About the Conference |
NSF/CBMS Regional Conference in the Mathematical Sciences (Supported by NSF)
August 9-13, 2010, Chicago, IL, USA
Photo in Large Print Format, 12'x8' at 300 dpi
Peter E. Kloeden,
University of Frankfurt, Germany
Hassian Allouba (Kent State University, USA)
Qiang Du ( Penn State University, USA)
Arnulf Jentzen (Bielefeld University, Germany)
Yannis Kevrekidis (Princeton University, USA)
Salah Mohemmed (Southern Illinois University, USA)
Klaus Ritter (Darmstadt University, Germany)
Anthony Roberts (Adelaide University, Australia)
Panagiotis Souganidis (University of Chicago, USA)
Richard Sowers (University of Illinois at Urbana-Champaign, USA)
Jinqiao Duan, Igor Cialenco, and Fred J. Hickernell
Department of Applied Mathematics
Illinois Institute of Technology
10 W 32nd Street, Room 208
Chicago, IL, 60616, USA
The numerical solution of stochastic partial differential equations (SPDEs) is at a stage of development similar to that of stochastic ordinary differential equations (SODEs) in the 1970s. Past developments have been ad hoc and fragmentary and it was not known how to derive higher order schemes. The breakthrough for SODEs came via stochastic Taylor expansions which are based on iterated applications of the Ito formula, the stochastic chain rule. This theory was expounded in the influential monograph of Kloeden & Platen which first appeared in 1992. Unfortunately there is no general Ito formula for SPDEs. Moreover, many additional difficulties arise with SPDEs, in particular the infinite dimensionality of the driving noise processes. Very recently, Jentzen & Kloeden have shown how stochastic Taylor expansions for the solution for SPDEs have been established on the basis of the integral representation of mild solutions of SPDEs and new higher order numerical schemes for SPDEs are now being derived.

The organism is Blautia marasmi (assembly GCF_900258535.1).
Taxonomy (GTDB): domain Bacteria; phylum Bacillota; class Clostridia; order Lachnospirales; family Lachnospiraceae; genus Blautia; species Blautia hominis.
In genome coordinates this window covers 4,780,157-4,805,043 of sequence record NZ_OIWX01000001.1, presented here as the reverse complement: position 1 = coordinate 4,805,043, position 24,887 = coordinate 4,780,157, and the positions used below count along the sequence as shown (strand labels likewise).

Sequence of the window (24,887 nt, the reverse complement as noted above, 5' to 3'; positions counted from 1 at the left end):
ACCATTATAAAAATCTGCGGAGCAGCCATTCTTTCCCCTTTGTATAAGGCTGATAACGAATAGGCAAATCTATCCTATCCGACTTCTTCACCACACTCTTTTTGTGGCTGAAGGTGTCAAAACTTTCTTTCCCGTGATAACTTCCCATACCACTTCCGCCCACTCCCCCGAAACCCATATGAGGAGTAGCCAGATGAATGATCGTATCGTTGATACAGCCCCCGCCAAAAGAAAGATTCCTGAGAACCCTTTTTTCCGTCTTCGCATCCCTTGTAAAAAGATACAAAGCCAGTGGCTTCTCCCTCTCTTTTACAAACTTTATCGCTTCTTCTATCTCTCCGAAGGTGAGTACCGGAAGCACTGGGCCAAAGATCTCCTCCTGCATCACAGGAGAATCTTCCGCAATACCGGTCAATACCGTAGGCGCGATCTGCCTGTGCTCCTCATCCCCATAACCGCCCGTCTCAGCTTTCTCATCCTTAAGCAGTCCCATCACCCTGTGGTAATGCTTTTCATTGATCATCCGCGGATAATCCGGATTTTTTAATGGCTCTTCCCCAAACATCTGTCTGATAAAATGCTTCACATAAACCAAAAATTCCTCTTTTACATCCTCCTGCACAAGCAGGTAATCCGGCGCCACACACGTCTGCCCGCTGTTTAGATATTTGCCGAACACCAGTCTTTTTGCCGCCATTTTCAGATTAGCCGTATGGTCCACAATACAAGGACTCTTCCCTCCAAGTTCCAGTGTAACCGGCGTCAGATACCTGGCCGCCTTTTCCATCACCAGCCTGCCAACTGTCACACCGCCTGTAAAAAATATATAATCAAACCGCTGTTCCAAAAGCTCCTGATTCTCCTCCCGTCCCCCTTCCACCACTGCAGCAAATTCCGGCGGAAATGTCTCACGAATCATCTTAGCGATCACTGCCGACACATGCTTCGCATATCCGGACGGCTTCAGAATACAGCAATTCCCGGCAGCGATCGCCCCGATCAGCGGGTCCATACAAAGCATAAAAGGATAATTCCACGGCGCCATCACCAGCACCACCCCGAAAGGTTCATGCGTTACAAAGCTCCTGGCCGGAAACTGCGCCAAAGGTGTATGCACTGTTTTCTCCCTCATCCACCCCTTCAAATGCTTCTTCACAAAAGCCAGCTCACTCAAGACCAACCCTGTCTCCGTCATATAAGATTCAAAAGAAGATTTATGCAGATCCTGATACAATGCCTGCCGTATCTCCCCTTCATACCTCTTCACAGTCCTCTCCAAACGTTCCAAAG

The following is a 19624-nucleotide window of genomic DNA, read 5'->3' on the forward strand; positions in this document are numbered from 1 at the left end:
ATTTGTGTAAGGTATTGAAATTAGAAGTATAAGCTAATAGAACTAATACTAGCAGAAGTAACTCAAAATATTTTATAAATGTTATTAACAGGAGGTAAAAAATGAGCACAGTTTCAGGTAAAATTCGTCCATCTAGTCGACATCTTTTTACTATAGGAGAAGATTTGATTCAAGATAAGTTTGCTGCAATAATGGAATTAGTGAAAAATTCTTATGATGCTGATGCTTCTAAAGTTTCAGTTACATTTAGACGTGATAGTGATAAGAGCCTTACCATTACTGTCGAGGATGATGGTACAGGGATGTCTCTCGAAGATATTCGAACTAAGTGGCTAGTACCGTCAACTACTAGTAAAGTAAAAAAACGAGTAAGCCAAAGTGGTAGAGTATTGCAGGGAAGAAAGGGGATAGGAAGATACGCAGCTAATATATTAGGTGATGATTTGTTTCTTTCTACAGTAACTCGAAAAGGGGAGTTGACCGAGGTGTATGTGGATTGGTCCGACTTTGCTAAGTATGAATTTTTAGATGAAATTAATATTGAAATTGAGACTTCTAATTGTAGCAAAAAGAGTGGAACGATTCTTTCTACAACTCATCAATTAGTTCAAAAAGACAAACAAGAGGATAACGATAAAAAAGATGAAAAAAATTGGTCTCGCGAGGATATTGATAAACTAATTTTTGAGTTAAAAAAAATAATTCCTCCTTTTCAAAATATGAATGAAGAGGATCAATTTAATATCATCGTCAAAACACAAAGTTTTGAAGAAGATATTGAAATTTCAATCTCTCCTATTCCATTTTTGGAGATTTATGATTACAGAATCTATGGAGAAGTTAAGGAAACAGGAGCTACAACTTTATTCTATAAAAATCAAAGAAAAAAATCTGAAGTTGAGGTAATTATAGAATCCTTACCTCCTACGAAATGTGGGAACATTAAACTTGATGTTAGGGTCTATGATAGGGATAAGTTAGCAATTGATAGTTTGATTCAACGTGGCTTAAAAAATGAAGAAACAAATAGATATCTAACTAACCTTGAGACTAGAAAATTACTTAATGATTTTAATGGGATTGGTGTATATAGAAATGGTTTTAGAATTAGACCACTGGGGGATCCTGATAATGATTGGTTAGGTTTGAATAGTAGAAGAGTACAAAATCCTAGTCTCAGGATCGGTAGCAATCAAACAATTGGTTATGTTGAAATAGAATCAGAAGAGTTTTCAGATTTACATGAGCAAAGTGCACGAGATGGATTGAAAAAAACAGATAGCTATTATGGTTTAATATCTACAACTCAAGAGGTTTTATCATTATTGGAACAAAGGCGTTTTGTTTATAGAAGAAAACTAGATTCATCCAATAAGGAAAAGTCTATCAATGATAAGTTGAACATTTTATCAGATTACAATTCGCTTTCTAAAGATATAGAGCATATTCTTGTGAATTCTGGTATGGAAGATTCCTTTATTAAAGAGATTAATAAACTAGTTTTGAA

For both SODEs and SPDEs above, strongly and weakly convergent Taylor approximations and numerical schemes have been derived, but under the severe restriction that the partial derivatives of the coefficient functions that appear are uniformly bounded. This excludes many important nonlinear models including those in mathematical finance which involve square root coefficients and have the added problem that the numerical solution must remain positive. Again, very recent progress by Jentzen, Kloeden and Neuenkirch has shown how these difficulties can be overcome if one uses pathwise convergence instead of strong or weak convergence. Pathwise convergence has many other advantages, in investigating dynamical properties.
Moreover, random ordinary and partial differential equations (RODEs, RPDEs), which are pathwise deterministic equations analyzable by deterministic calculus, are obtainable from SODEs and SPDEs via Doss-Sussman like transformations. Pathwise higher order numerical schemes for RODEs derived recently by Jentzen & Kloeden can also be used to obtain numerical solutions of SODEs and SPDEs.
The proposed lecture series aims to crystalize the foundational developments in the field of numerical SPDEs and set the stage for an explosion of new results that will bring the field to maturity in the coming decade. The above issues are closely related and will all be handled in the lectures.